Editor’s Letter – Vol. 23, No. 1

Dear Readers,

This issue of CHANCE, the first of the 23rd year for the magazine, focuses on a few hot-topic issues while also including some lighter, amusing articles.

Walter Mebane writes about statistical evidence suggesting fraud in the recent Iranian presidential election. Analyses are presented at the district-, town-, and ballot-box levels, comparing elections in 2005 and 2009. A variation of the so-called Benford’s law concerning the distribution of digits is used to judge the counts. Unfortunately, it will take more information than will likely ever be public to explain the unusual data patterns.

Michela Baccini, Sam Cook, Constantine Frangakis, Fan Li, Fabrizia Mealli, Don Rubin, and Elizabeth Zell describe missing data issues and a multiple imputation approach in the Centers for Disease Control and Prevention’s Anthrax Vaccine Research Program clinical trial. The study is ongoing. Producing the imputations for missing items is important, but so is the process of evaluating the quality of the resulting imputations and inferences.

Bob Bell, Yehuda Koren, and Chris Volinsky discuss their ensemble approach to winning the $1 Million Netflix Prize. Is their approach to one challenging problem the way to the fastest progress in many areas of study? Steve Lohr of The New York Times comments and adds perspective.

Todd Remund illustrates digital filtering and signal processing with examples of car motion and rocket firing. It is interesting how the sound record of a rocket firing can be used as data and analyzed statistically.

Götz Gelbrich, Annegret Franke, Bianca Gelbrich, Susann Blüher, and Markus Löffler answer the important question: Are the color and flavor of gummy bears related? If you teach, students might want to try to replicate the results. Even if you do not teach, you still might want to try this experiment. We use this article as an opportunity to include a comment about the CONSORT guidelines for clinical trial reporting.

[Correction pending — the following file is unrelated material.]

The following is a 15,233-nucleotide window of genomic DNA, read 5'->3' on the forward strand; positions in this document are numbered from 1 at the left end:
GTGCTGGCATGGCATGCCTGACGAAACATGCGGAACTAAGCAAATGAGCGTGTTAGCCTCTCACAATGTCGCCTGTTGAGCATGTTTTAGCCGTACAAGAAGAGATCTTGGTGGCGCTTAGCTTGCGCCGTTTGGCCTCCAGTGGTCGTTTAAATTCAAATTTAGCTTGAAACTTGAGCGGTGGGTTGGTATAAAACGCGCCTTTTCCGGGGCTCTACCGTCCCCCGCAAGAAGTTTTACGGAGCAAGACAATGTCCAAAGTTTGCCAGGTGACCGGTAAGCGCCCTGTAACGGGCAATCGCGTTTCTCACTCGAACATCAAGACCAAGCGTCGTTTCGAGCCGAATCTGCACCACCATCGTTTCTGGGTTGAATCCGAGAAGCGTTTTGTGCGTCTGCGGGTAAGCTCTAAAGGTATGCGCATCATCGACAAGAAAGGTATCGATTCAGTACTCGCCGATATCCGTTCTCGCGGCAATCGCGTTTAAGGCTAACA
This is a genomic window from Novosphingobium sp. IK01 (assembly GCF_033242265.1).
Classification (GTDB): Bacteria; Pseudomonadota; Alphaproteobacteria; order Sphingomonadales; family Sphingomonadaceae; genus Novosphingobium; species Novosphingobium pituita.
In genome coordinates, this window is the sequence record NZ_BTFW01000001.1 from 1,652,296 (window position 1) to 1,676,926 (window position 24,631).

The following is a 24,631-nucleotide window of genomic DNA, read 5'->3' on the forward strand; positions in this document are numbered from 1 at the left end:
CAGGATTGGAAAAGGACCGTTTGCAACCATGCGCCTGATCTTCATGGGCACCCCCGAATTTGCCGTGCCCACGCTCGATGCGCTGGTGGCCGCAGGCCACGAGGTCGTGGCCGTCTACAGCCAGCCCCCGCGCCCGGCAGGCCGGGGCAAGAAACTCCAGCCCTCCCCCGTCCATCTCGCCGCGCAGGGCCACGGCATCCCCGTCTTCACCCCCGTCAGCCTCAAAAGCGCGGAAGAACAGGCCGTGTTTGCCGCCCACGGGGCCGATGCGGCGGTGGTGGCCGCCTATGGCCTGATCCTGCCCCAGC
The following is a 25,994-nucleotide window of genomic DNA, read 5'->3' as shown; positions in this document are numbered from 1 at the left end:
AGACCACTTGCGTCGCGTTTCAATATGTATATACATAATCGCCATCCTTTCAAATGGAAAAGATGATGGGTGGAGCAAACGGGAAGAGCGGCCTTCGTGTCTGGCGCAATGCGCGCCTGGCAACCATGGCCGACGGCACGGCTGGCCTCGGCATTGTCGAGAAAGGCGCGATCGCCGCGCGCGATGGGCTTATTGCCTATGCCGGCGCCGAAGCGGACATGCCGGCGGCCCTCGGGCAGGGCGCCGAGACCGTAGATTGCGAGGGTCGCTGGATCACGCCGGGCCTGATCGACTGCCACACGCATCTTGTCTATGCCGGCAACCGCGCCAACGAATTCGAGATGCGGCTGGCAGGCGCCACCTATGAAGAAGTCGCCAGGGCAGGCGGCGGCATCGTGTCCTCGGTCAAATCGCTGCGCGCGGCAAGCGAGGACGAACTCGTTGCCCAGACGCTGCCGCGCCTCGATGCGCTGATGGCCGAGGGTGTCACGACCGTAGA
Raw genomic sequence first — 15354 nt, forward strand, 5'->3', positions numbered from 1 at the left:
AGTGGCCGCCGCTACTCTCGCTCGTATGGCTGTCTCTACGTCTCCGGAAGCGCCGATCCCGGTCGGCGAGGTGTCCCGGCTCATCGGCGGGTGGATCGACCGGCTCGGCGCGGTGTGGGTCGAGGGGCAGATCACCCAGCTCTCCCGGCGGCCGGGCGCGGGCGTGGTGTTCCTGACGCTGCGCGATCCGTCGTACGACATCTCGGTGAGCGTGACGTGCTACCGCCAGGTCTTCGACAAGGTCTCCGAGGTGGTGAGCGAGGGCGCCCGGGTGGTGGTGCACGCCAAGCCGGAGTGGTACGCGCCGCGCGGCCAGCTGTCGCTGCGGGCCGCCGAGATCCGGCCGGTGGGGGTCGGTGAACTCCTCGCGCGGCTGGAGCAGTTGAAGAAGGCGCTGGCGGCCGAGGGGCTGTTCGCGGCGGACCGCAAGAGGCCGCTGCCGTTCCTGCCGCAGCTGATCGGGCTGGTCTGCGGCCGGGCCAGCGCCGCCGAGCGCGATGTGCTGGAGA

Paul Kvam examines the Electoral College and how the distribution of electoral votes across the states has evolved. A simple multinomial model of counts does not fit, but Kvam suggests a promising alternative. He also makes a radical suggestion for reorganizing the electorate. Perhaps after Congress deals with health care legislation …

In Mark Glickman’s Here’s to Your Health column, Andreas Krause describes efforts at modeling and simulation for evaluating the effect of drugs and therapies on a “virtual patient” in pharmacodynamic/pharmacokinetic trials. Modern drug development is time consuming and expensive. Statistical simulation and modeling aim to improve the drug development process in both of these dimensions.

In his Visual Revelations column, Howard Wainer explains how a simple graph can have three substantially different interpretations. In doing so, he gives a brief historical account of item response theory and introduces us to Schrödinger’s cat.

Peter Loly and George Styan present examples of Latin square designs in stamps, taking us around the world and characterizing the 4×4 Latin squares of experimental design. Color versions of the stamps are available in the online version at www.amstat.org/publications/chance.

Finally, Jonathan Berkowitz’s Goodness of Wit Test challenges us with a variety cryptic in the bar-type style. The puzzle is subtitled “Figure It Out.” We encourage you to try to do so.

In other news, former CHANCE editor Dalene Stangl of Duke University will present a webinar March 9 at 2 p.m. Eastern time about teaching statistics with articles from the magazine. The topic was the focus of Stangl’s article in the 20th anniversary issue (Vol. 20, No. 4), which is available at www.amstat.org/publications/chance for subscribers who are also members of the American Statistical Association. Information about the webinar can be found at www.CAUSEweb.org/webinar.

I look forward to your suggestions and submissions.

Enjoy the issue!

Mike Larsen

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